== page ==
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  1. A lot of people have heart problems and there is a long list of those seeking transplant because unlike other parts of the body, tissues of the heart do not repair or regenerate on its own. Fixing heart ailments often requires surgical procedures and these surgeries are often difficult and risky. There may be an answer to these challenges thru a process known as 3D bioprinting. This method has been advocated to remedy the need for transplanting of tissues and organs. The process on 3D bioprinting makes use of self-supporting materials for regeneration of the nerves to create a 3D heart in preparation for surgery. In a delicate process such as 3D bioprinting, it also involves some challenges when using soft tissues since these replicated tissues are not being supported by the other layers of tissues. However, a team known as the Regenerative Biomaterials and Therapeutics Group discovered the use fibrin and collagen in bioprinting of coronary arteries and hearts. These groups are led by Adam Feinberg who is an associate professor of Carnegie Mellon University on Biomedical Engineering and Materials Science and Engineering. The team of Professor Adam Feinberg discovered the use of open-sourced software and hardware making 3D printers affordable on a consumer-level. The technique they are using requires printing a gel inside another gel. This approach is known as Freeform Reversible Embedding of Suspended Hydrogels or FRESH. According to Feinberg, gels collapse just like any Jell-o; therefore they developed a technique of printing one gel inside of another gel to provide support. In this manner, they are able to position precisely the soft material as they undergo the process of 3D printing on a layer per layer basis. In order to create the printed designs of the artery tissues and heart, MRI images are taken then through the 3D printer, layers of the second gel are injected inside the translucent support gel. When you submerge the support gel in a body-temperature medium like the human body, it melts but it leaves the bioprinted living cells undamaged and intact. After which, heart cells are integrated into that printed form to assist in the creation of the contractile muscle.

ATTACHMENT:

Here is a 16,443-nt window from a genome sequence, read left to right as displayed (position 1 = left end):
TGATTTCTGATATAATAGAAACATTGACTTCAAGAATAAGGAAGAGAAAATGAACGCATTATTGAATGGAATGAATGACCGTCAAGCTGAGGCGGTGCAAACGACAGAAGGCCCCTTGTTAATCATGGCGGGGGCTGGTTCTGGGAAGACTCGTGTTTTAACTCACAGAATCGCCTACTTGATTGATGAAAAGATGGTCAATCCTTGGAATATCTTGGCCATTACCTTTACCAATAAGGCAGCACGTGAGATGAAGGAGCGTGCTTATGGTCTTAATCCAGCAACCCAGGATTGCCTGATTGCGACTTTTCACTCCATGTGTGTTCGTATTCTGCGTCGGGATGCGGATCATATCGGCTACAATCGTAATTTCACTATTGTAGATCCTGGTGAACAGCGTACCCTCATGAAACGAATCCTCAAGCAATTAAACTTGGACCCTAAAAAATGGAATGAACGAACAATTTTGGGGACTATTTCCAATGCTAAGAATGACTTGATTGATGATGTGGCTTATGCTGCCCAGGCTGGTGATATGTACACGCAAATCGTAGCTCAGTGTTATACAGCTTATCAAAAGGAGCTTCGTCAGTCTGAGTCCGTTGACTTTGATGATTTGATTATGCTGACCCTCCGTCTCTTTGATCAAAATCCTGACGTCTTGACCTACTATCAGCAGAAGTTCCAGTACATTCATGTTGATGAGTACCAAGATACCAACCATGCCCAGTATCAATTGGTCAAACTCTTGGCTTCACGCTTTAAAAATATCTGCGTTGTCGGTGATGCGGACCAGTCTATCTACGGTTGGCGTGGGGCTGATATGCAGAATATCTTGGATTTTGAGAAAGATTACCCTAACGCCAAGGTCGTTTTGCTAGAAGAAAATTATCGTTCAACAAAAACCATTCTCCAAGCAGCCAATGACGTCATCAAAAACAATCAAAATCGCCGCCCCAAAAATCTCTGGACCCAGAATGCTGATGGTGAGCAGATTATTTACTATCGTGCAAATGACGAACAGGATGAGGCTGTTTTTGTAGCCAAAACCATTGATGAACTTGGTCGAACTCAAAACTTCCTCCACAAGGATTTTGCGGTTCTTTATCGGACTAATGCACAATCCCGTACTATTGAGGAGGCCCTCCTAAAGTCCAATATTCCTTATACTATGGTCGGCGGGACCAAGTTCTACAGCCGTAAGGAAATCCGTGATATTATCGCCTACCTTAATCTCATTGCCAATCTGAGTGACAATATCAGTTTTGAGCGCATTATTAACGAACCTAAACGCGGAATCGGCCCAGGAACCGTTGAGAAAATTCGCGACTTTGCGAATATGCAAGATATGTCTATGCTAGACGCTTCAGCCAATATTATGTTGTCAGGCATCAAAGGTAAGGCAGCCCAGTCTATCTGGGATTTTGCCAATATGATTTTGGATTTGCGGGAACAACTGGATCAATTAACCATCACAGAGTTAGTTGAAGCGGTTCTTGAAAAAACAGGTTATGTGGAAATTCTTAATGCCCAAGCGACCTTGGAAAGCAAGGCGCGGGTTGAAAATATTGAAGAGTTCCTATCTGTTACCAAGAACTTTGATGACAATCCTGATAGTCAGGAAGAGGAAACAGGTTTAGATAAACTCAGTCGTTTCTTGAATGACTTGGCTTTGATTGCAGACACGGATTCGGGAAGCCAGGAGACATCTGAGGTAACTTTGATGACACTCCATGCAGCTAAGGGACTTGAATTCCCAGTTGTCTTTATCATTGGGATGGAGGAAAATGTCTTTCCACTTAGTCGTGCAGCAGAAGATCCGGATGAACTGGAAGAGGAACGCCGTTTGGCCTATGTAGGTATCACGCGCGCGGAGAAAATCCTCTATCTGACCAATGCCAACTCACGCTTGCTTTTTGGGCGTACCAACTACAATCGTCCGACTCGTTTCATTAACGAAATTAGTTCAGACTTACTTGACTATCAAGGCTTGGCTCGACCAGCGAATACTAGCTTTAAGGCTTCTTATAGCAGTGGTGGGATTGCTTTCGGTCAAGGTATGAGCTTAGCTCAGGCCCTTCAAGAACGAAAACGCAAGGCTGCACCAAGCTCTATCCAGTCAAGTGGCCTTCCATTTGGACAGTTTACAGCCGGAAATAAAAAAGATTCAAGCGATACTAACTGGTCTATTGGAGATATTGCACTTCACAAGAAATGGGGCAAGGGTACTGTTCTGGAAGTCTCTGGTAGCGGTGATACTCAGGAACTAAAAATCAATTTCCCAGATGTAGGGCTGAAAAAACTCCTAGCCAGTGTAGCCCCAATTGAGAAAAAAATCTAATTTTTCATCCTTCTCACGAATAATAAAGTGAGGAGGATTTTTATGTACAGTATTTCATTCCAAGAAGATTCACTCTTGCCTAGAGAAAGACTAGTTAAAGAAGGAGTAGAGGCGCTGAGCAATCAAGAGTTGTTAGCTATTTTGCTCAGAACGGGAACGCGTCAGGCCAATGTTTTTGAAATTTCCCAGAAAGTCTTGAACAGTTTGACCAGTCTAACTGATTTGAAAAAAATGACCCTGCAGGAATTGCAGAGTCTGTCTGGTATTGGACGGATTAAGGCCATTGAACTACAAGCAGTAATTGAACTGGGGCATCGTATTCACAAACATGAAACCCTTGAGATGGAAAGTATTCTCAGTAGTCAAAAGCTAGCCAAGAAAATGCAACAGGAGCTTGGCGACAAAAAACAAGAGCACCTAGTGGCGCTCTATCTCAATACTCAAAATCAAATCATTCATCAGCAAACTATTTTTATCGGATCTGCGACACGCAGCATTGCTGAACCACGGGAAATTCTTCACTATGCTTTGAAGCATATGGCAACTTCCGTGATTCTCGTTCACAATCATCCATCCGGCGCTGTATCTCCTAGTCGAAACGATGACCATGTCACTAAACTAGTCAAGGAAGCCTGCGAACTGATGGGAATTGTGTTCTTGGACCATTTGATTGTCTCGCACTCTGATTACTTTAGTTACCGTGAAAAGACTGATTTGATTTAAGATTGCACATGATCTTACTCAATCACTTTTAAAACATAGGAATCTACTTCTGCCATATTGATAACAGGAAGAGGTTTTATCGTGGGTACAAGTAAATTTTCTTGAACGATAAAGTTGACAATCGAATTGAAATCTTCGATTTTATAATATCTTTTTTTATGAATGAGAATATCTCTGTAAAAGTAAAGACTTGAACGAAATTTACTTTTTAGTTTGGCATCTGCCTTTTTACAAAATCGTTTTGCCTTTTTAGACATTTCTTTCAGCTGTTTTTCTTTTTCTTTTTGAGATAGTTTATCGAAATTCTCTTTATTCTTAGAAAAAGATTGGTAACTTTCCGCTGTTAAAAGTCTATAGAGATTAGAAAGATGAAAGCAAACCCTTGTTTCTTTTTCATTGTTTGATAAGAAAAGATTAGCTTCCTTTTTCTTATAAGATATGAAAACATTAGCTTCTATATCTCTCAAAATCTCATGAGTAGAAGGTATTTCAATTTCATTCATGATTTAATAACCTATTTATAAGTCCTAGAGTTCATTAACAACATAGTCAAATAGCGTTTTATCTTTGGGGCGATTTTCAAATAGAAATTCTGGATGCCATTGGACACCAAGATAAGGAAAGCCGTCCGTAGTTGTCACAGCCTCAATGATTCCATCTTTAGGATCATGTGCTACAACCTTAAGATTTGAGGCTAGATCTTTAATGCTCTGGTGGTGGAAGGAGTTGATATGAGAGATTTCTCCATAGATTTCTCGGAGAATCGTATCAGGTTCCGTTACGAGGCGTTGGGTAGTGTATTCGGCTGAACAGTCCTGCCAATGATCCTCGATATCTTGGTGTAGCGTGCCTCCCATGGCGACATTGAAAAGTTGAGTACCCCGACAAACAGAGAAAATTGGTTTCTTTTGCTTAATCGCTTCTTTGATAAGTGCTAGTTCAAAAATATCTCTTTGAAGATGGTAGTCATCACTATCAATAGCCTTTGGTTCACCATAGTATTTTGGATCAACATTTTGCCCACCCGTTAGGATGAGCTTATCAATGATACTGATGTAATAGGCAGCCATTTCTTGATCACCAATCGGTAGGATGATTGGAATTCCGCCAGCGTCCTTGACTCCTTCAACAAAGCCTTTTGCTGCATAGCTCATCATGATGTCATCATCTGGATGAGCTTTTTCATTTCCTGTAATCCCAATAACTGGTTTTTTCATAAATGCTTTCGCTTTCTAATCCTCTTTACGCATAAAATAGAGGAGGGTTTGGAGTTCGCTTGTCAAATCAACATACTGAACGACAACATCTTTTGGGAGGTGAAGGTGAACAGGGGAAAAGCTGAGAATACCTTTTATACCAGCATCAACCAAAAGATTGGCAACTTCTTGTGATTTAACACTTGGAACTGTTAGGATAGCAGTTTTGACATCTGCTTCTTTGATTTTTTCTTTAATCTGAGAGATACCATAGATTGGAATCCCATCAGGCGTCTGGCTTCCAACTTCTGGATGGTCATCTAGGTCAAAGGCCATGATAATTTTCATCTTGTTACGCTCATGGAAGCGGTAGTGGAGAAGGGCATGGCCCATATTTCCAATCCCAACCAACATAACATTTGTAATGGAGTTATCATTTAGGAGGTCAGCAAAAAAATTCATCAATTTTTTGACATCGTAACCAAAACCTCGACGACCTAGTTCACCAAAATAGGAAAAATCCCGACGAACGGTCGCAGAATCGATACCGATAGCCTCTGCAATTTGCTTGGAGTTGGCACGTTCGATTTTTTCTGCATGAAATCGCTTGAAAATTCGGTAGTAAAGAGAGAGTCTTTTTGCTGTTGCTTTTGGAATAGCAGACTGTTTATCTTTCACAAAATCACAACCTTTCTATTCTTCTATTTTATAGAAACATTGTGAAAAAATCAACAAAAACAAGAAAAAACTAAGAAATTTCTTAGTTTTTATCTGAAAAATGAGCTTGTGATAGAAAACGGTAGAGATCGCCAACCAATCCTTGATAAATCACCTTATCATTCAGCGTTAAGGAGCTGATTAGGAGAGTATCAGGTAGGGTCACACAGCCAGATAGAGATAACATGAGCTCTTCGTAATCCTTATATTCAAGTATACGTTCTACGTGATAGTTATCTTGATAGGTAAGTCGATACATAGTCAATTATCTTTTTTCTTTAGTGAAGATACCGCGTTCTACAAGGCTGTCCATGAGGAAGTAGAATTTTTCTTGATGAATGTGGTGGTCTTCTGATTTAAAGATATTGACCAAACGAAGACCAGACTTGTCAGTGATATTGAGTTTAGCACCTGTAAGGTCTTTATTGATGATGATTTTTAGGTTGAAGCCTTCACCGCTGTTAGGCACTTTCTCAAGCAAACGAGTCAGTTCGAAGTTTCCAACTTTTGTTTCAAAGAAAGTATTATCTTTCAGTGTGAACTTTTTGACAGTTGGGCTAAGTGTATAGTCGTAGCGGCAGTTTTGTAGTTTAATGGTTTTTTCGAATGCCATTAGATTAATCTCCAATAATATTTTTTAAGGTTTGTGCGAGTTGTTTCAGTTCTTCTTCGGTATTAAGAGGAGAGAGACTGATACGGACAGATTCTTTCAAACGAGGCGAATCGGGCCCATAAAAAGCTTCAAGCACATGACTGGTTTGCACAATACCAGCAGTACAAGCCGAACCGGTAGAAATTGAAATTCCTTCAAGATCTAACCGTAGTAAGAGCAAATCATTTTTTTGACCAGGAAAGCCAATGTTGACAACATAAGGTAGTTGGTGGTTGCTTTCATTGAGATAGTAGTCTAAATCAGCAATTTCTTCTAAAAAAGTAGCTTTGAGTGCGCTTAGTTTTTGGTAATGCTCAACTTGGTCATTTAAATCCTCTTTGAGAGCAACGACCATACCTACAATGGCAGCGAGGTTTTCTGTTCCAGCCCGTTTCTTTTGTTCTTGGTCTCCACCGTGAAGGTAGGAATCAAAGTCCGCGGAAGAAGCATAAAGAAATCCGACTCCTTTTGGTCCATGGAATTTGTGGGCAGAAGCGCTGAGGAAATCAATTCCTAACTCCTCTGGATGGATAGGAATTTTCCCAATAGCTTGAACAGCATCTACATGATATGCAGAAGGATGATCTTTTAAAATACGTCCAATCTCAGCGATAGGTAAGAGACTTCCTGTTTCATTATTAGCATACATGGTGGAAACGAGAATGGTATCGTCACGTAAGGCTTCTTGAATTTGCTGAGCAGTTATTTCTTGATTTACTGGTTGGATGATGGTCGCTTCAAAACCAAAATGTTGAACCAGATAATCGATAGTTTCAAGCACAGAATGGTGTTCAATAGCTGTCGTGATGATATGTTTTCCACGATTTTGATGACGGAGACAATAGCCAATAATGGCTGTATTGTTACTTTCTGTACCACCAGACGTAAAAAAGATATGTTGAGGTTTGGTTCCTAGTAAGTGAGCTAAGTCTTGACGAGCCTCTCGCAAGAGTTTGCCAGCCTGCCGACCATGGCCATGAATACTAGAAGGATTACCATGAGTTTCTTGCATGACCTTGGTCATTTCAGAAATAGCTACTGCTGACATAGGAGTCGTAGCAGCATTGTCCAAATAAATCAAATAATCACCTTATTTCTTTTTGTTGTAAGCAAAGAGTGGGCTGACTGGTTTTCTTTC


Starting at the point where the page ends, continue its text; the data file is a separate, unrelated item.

2. 3D printing has taken the medical industry by storm through the provision of various opportunities for innovation, thus improving the quality of implants. The 3D printing company, Autodesk, created the generative design software featuring 600 innovative implants from the micro-lattice porous structures to bioprinted blood vessels. Senior director of design research, Mark Davis, said that the software uses different pore size configurations to help porous implant integrate properly with the injured bone. The software also optimizes the 3D printing process from electron beam melting ad direct metal laser sintering for accuracy and precision in making the implants. Doctors and other medical professionals now have a powerful tool in treating patients suffering from conditions that are usually difficult to treat using conventional methods. Aside from the innovative implants from Autodesk’s Within Medical structure, the company can also collaborate from other institutions to create different titanium implants that are flexible and comfortable for the patients. The new tool offers different innovations such as porous random latticing, rough lattice surfaces, conformal lattices, and variable lattice density which are all developed in order to make the implants more effective, fast-acting, and comfortable. Aside from improving the technology of 3D bioprinting, Autodesk’s Within Medical makes it easy for people to achieve individualized and customized treatment. It has contributed immensely to changing the ways of 3D bioprinting in terms of design and manufacturing of implants. It is a good tool that will standardize the implants of the future thus making them more biologically compatible and smart.